Recently the British government told the arts community, “Folks, it’s time to do things like the Yanks do.” That’s because many European countries are warning of large budget cuts to arts and culture organizations, including the U.K. Some estimates predict that as much as twenty-five percent of annual budgets could be withheld. The possibility that many organizations may close their doors is real and to make up the shortfall, the government is urging them to raise more private money from wealthy donors and corporate sponsors.
In an interview on public radio’s Marketplace, Christopher Werth asks Colin Tweedy of the nonprofit group Arts & Business, to explain the possible impact this will have: “Every arts organization is being told, much to their fury, ‘Look at the American system, talk to American donors, see how you can model yourself on an American fundraising pattern.’”
So what kind of role model is American philanthropy and do we offer hope for their future?
The arts donor is unique but not uncommon. According to Bank of America’s study on philanthropic giving, they are affluent and educated and live in high net worth households (those that have an annual income of $200,000 or higher). Nearly seventy percent of them say they make donations to arts and cultural organizations; many of which are made through giving vehicles these families have established for tax-advantageous reasons such as family foundations and donor advised funds. In 2007, the average direct art gift from such families was just under $3,500. But given through a foundation, donations jump to over $140,000 on average. Why the difference in giving? Because the wealthy want to take advantage of two strategic tools – philanthropic incentives provided by the federal government and the arms-length relationship that a charitable giving vehicle provides.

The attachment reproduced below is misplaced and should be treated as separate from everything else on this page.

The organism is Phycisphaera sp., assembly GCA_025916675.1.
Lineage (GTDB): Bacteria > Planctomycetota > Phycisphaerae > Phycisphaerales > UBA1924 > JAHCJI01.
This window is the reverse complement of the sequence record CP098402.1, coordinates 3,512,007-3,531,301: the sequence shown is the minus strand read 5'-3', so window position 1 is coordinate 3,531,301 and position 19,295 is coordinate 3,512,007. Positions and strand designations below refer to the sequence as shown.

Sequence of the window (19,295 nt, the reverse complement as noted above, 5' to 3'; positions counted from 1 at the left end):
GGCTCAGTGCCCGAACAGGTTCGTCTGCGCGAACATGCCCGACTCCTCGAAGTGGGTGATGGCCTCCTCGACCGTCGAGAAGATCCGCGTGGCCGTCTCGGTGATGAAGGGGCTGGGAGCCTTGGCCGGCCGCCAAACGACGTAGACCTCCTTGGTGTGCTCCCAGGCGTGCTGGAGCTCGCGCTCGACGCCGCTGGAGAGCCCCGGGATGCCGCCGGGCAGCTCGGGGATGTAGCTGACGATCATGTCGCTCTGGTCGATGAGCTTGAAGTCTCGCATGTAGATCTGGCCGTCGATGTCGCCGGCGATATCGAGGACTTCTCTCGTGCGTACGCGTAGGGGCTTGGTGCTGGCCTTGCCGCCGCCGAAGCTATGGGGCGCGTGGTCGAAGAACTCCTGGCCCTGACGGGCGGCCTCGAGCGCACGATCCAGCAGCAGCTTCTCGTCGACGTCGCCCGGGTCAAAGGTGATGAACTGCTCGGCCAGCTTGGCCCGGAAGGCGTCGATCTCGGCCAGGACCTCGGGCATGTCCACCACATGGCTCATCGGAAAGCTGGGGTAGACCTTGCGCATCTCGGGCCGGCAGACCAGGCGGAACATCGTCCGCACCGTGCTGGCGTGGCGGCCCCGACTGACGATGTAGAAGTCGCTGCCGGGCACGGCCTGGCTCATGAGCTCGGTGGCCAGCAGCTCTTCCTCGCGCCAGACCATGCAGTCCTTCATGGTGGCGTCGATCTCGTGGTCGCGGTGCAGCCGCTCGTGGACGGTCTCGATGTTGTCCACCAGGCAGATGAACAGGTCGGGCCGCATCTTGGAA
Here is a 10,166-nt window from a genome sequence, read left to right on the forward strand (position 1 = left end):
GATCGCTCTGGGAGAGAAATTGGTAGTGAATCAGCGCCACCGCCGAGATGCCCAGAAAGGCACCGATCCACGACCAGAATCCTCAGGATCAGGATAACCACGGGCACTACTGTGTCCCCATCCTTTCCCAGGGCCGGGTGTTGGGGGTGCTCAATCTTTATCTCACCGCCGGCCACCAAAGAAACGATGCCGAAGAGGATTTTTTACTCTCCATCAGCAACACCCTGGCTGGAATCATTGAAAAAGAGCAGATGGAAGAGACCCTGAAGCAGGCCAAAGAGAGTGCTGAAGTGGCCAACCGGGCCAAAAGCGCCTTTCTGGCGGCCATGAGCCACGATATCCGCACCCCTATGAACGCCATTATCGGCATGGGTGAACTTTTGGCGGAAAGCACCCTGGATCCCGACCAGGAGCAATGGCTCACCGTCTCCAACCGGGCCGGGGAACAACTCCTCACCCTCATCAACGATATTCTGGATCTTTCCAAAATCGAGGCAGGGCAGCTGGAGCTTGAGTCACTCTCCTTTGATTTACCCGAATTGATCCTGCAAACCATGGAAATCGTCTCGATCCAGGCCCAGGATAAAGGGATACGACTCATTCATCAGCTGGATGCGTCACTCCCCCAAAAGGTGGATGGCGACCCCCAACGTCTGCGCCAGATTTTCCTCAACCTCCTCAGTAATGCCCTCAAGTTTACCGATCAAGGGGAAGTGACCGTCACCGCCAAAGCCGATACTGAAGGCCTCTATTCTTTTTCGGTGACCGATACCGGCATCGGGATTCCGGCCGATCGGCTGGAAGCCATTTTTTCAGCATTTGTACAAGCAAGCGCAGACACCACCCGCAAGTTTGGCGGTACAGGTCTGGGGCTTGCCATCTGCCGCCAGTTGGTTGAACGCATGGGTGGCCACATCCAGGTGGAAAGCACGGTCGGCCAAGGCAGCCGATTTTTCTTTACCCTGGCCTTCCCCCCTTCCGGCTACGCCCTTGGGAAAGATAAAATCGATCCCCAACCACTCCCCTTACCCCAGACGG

In reality, the task to garner more private funding may be harder than it looks for our British colleagues if they wish to “follow the Yanks.” First, they will need to build strong relationships with their audience constituents and make the case for private donations. Second, they must lead a reform in taxation so that the same or similar tax breaks are available as are in America. “Let’s be clear,” says Josie Rourke, artistic director of West London’s Bush Theatre, “it will be hard to get wealthy patrons in Britain to cover the difference. That’s because they can’t shield their money by giving it away tax-free like donors can in the U.S…. and [that’s] one of the very big incentives for giving.”